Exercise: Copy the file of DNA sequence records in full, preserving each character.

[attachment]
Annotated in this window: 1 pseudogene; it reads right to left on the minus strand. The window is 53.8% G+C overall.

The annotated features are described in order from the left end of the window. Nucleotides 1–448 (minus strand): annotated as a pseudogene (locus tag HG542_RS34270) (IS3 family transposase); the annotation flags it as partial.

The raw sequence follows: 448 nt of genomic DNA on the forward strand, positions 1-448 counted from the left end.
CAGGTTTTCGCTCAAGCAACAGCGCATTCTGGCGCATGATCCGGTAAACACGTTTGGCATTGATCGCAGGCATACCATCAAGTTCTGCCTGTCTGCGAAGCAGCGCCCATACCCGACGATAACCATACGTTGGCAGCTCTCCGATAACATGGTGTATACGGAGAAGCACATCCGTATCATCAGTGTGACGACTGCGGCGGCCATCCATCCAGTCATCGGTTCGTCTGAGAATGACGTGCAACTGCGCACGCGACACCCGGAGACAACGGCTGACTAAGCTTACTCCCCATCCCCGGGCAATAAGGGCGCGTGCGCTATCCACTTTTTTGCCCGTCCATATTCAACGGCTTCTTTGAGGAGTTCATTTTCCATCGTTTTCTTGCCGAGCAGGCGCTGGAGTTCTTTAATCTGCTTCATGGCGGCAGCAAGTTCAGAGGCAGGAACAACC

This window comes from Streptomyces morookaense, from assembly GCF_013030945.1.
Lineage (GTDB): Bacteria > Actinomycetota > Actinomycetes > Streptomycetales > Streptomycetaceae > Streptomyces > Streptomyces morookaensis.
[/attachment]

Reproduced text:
Annotated in this window: 1 pseudogene; it reads right to left on the minus strand. The window is 53.8% G+C overall.

The annotated features are described in order from the left end of the window. Nucleotides 1–448 (minus strand): annotated as a pseudogene (locus tag HG542_RS34270) (IS3 family transposase); the annotation flags it as partial.

The raw sequence follows: 448 nt of genomic DNA on the forward strand, positions 1-448 counted from the left end.
CAGGTTTTCGCTCAAGCAACAGCGCATTCTGGCGCATGATCCGGTAAACACGTTTGGCATTGATCGCAGGCATACCATCAAGTTCTGCCTGTCTGCGAAGCAGCGCCCATACCCGACGATAACCATACGTTGGCAGCTCTCCGATAACATGGTGTATACGGAGAAGCACATCCGTATCATCAGTGTGACGACTGCGGCGGCCATCCATCCAGTCATCGGTTCGTCTGAGAATGACGTGCAACTGCGCACGCGACACCCGGAGACAACGGCTGACTAAGCTTACTCCCCATCCCCGGGCAATAAGGGCGCGTGCGCTATCCACTTTTTTGCCCGTCCATATTCAACGGCTTCTTTGAGGAGTTCATTTTCCATCGTTTTCTTGCCGAGCAGGCGCTGGAGTTCTTTAATCTGCTTCATGGCGGCAGCAAGTTCAGAGGCAGGAACAACC

This window comes from Streptomyces morookaense, from assembly GCF_013030945.1.
Lineage (GTDB): Bacteria > Actinomycetota > Actinomycetes > Streptomycetales > Streptomycetaceae > Streptomyces > Streptomyces morookaensis.